So let me ask you, has there ever been as awful a political fate in this town as that of the cranky and cantankerous leaders of our so-called "Civility Party?" That is, if it even exists anymore? It is funny how things turn out sometimes.
Our View: Moderating trends in local elections
IN local elections Tuesday, the status quo carried the day in successful, steady-as-she-goes Arcadia, and no one should be surprised at that.
But in neighboring Sierra Madre, no one was really sure what precisely the status quo was anymore.
Was it down-the-middle, Kiwanis Club-attending, community voluntarism? For maintaining, as ever, the foothill village atmosphere that no sane Sierra Madrean would ever give up, but not waving the bloody shirt about it?
Or was it the much more radical vision that had lately seemed to take hold of Sierra Madre politics, as chiefly exemplified by the blogger who calls himself the Sierra Madre Tattler? Those politics are actually hard to put a name to - one commentator has labeled them an odd combination of hard right wing and no growth.
In the other election Tuesday in Sierra Madre, Measure ED, citizens overwhelmingly voted against the city ever using eminent domain in a 2,245-372 tally. It was a curious measure, in that there was no threat of City Hall using eminent domain in the first place, if an easy one to say yes to. Still, symbolism is important.
But when it came to the City Council, Sierra Madre voters soundly rejected the Tattler style - snarky, funny, eloquent, nasty - by giving the Tattler's author, John Crawford, the least votes of any major candidate.
Somewhat amazingly, they also ousted a sitting councilman, Don Watts, a Crawford ally, and resoundingly returned incumbent Joe Mosca by giving him the most votes of any candidate. Crawford had been withering about both Mosca, his sworn enemy, and associated "Moscateers," acting as if they had no chance.
Instead, radicalism was rejected. Extremely slow or no growth was not - that's what the moderates who were elected stand for as well, and that's what's best for Sierra Madre. The election of the sensible, hard-working Mosca along with longtime civic volunteers Josh Moran and Nancy Walsh is a victory for common sense. Here's hoping the misplaced mudslinging introduced to town in recent years will fade away.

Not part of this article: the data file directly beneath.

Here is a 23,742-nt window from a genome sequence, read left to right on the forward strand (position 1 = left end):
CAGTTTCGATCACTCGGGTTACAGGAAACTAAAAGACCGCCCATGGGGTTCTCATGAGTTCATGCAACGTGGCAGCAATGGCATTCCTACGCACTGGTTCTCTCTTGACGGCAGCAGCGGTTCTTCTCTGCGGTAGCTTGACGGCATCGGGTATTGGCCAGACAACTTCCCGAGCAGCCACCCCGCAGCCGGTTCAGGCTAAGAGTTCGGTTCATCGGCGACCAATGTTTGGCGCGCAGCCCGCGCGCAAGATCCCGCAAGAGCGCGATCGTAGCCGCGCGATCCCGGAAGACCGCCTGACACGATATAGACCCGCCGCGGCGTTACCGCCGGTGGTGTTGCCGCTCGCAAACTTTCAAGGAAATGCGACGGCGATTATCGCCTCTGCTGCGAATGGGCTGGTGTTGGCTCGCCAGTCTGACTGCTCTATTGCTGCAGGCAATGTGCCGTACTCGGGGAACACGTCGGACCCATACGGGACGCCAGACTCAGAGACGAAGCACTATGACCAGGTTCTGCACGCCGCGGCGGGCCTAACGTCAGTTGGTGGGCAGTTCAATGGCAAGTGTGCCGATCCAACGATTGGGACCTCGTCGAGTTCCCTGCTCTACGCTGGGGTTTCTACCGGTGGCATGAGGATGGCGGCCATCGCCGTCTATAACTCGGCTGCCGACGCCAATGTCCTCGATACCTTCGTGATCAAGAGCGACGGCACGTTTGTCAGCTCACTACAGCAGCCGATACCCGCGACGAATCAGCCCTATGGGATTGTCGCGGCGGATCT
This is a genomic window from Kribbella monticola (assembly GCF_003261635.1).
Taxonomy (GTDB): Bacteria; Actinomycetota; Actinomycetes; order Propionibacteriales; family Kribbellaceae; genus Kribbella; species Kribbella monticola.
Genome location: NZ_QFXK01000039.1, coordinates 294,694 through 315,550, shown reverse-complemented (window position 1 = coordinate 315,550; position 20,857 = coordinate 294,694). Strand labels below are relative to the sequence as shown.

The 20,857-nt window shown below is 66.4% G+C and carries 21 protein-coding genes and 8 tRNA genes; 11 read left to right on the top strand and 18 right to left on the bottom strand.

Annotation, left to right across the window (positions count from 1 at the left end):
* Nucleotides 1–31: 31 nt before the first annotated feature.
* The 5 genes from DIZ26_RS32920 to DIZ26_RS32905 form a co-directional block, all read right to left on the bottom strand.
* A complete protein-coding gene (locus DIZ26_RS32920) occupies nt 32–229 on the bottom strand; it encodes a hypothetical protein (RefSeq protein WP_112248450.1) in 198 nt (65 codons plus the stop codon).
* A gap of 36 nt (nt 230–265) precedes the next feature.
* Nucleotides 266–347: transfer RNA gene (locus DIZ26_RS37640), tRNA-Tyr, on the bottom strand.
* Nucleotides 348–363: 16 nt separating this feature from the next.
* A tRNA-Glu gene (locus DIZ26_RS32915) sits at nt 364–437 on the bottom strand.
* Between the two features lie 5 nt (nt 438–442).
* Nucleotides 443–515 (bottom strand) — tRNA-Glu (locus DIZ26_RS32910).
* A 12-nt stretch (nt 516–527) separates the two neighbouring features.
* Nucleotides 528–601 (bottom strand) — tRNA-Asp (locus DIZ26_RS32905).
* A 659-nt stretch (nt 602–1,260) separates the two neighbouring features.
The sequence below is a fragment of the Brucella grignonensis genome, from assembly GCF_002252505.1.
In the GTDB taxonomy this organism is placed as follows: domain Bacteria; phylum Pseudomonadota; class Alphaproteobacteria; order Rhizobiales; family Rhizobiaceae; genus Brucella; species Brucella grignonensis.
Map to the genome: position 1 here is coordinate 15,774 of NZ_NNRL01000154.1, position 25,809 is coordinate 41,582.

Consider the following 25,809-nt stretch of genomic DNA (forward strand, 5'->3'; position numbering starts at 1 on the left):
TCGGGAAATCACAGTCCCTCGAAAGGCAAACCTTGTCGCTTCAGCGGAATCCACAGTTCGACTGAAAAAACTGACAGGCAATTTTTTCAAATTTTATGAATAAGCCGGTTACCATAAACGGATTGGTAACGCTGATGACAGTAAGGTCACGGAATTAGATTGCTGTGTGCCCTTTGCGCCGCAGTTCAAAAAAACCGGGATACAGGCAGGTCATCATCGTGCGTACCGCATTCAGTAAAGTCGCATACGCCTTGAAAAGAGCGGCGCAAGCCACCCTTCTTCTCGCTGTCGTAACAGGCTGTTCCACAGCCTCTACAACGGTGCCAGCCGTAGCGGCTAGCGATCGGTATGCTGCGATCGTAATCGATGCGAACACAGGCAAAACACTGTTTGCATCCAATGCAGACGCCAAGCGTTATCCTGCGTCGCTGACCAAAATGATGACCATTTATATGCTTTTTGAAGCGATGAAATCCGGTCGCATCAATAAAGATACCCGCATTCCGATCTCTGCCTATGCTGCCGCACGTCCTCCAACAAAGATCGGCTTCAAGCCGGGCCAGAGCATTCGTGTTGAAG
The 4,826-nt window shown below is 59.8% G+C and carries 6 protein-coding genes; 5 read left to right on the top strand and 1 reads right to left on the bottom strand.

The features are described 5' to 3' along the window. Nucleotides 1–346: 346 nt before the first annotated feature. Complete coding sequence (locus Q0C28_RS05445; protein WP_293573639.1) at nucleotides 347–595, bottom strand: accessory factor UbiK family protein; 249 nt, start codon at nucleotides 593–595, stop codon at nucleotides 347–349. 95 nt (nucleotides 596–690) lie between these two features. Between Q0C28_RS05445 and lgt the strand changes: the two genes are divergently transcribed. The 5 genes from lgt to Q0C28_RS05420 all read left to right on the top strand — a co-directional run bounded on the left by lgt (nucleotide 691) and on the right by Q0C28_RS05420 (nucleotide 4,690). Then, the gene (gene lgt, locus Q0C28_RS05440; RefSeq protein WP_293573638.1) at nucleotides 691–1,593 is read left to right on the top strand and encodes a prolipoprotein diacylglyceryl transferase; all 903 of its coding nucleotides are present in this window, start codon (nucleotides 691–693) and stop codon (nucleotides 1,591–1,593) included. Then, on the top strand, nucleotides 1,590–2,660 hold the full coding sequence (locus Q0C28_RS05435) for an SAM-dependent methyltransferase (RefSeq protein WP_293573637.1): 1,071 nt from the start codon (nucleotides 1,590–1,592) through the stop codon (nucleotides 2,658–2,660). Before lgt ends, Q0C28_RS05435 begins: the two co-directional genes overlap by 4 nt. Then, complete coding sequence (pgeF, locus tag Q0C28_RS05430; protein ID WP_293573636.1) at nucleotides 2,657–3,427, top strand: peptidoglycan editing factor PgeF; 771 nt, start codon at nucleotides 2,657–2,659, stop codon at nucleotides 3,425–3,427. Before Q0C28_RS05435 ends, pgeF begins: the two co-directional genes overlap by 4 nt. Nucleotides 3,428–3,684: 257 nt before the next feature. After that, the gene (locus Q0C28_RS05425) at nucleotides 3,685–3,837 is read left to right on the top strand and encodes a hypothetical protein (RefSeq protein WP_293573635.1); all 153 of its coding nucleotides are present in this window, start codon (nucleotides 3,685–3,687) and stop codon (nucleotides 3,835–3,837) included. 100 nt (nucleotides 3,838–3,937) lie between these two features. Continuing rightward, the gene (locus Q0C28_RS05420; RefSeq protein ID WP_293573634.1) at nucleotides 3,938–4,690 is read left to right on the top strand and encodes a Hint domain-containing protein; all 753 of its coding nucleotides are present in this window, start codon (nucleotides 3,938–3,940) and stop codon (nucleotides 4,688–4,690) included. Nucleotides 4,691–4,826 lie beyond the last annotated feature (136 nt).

Mod: Given the current sad state of affairs in Sierra Madre, I wonder what the unidentified author of this editorial might think of their verdict on "sensible" government here today. Maybe I'll call over to the Star News and ask. Or, since this editorial no longer exists on their website, I'll just forward it in an email.
Nancy Walsh and the EENER Commission at … The COG?
In case you are not aware, the disgraced regional planning organization known as the San Gabriel Valley Council Of Governments has its own EENER (Energy, Environment and Natural Resources) confab. With our own kinda confused mash up of EENERism pretty much modeled on the COG's version of the phenomenon. Right down to the name.
As Nancy Walsh apparently lifted the EENER name from the COG and stuck it on our own somewhat disorganized version, would it come as any surprise that she serves there as its Vice Chair? See this link.
Something that does raise at least one or two questions. Can we suggest there is a conflict of interest? I don't recall ever being told we were taking on a franchise here. And don't you think it is time Mayor Walsh actually explained what the purpose of an EENER actually is? After a year our so of its existence I am not sure anyone really knows.
And that includes our EENER Commission's own members.